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Riots, and the political reactions that followed, in the European Union and in the USA, will likely serve to turn the World Trade Organization (WTO) away from its purely…
Riots, and the political reactions that followed, in the European Union and in the USA, will likely serve to turn the World Trade Organization (WTO) away from its purely material bent and into an institution that engages the social, cultural and environmental concerns of the world community. It may well wind up being modeled after the EU. At future meetings, members of the WTO will undoubtedly be pressured into dealing with many of the issues aired in the streets of Europe and the USA. Creating a more democratic WTO should appease many of the disparate constituencies that openly voiced their reservations about the WTO’s narrow commercial focus and also permit the world’s poorest nations to finally begin to benefit economically from the globalization movement.
This chapter addresses international educational governance by exploring some of the factors contributing to increasingly internationalized national educational…
This chapter addresses international educational governance by exploring some of the factors contributing to increasingly internationalized national educational policymaking and the ways that related trends in educational policymaking either constrain or shift to meet particular needs and challenges within specific national contexts. After discussing the phenomenon and the impact of globalization on international educational governance, the role of the state, and some examples of both contextualization and bounded rationality, the impact of national policy convergence is discussed. This chapter concludes by summarizing the ways that national policy convergence became the focus of international educational governance and national educational policy based on the same ideas and structure through seemingly different implementation, but often-identical measurable outcomes. Examples from Japan and Saudi Arabia highlight the discussion.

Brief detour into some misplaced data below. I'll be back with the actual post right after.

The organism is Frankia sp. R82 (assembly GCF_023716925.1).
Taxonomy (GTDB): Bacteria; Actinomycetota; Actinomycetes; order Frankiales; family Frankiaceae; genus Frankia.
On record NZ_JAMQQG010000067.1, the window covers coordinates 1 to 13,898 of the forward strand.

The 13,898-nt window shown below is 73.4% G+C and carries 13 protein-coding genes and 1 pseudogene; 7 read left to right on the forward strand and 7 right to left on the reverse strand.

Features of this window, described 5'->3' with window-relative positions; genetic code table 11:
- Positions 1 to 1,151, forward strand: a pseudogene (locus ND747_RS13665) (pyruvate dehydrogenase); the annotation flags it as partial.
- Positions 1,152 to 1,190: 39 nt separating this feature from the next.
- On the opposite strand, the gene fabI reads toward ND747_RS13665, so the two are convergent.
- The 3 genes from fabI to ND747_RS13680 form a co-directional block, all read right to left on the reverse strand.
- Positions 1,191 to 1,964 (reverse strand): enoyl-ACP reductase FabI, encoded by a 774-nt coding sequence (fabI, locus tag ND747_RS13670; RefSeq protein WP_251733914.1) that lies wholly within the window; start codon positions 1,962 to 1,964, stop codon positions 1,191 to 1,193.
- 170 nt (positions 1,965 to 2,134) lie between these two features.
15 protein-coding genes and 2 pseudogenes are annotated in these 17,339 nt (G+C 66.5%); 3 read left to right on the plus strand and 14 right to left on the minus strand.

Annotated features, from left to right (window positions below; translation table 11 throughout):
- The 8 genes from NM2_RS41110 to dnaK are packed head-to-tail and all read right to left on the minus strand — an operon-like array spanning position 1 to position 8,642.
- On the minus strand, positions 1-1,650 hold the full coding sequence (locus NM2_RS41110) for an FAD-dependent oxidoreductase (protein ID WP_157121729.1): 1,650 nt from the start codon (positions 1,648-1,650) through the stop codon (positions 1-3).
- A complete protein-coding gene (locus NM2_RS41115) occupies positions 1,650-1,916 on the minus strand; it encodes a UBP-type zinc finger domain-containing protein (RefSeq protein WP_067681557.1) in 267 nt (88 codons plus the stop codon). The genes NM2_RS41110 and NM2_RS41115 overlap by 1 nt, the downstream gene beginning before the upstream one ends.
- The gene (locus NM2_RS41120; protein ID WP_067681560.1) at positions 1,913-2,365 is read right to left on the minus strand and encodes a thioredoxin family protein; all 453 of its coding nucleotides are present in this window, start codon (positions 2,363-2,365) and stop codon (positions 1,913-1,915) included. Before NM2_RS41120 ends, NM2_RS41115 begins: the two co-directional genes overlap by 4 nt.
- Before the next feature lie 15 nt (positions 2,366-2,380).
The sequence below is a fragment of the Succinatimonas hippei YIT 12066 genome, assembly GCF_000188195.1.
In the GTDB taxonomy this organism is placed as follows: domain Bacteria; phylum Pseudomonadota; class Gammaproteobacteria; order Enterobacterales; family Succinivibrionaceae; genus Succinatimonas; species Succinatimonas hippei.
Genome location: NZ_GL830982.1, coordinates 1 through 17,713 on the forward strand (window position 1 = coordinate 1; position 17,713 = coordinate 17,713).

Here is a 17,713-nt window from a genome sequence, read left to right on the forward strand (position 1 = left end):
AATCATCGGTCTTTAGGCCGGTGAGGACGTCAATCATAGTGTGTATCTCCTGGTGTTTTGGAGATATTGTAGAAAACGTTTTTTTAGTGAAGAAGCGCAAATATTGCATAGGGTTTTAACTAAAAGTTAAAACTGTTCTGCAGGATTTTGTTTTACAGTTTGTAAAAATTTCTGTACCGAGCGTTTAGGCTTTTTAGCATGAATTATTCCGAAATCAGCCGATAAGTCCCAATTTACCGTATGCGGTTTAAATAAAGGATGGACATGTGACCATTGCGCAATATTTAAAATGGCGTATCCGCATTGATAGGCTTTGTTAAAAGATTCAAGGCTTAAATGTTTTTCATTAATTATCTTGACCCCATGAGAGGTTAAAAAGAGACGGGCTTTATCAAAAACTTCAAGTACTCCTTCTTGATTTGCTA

Does the rise of foreign direct investment (FDI) in Central and Eastern Europe lead to supraterritoriality? The analysis of FDI flows between world investor countries and…
Does the rise of foreign direct investment (FDI) in Central and Eastern Europe lead to supraterritoriality? The analysis of FDI flows between world investor countries and Central and East European (CEE) hosts between 1989 and 2000 shows that the majority of FDI flows into CEE in this period do not exemplify a trend of undifferentiated transcendence of post-communist borders. Rather, FDI flows continue to be based in territoriality and embedded in existing social relations between investor and host countries: migration and trade flows, historical ties, political alliances, and cultural affinities. Nevertheless, the rhetoric supporting the opening of post-communist countries to FDI is widespread and consistent with the neoliberal credo, which has acquired a supraterritorial character. Ultimately, we see that embeddedness and supraterritoriality co-exist but they manifest themselves for distinct FDI phenomena: the concrete economic practice and the economic rhetoric, respectively.
Expanding on the findings of the SOPIFF research project, this paper aims to identify eight futures schools of thought, which are analyzed and critiqued through an…
Expanding on the findings of the SOPIFF research project, this paper aims to identify eight futures schools of thought, which are analyzed and critiqued through an integral framework. As “Part II” of a previous publication, it seeks to focus on the lower (plural) quadrants.
The paper adapts Ken Wilber's integral theory to clarify various philosophical orientations to the future. It also adapts Fredrich Polak's approach to futures as a matter of “social critique and reconstruction”; however, the approach is global, civilizational, and integral, so it proposes civilizational critique and integral reconstruction as a method for evaluating futures schools of thought.
The IF framework is found to be a valuable theoretical and analytical tool for clarifying images of the future; it shows lines of development within each quadrant and interactions between quadrants, illustrating the effectiveness of the four‐quadrant approach.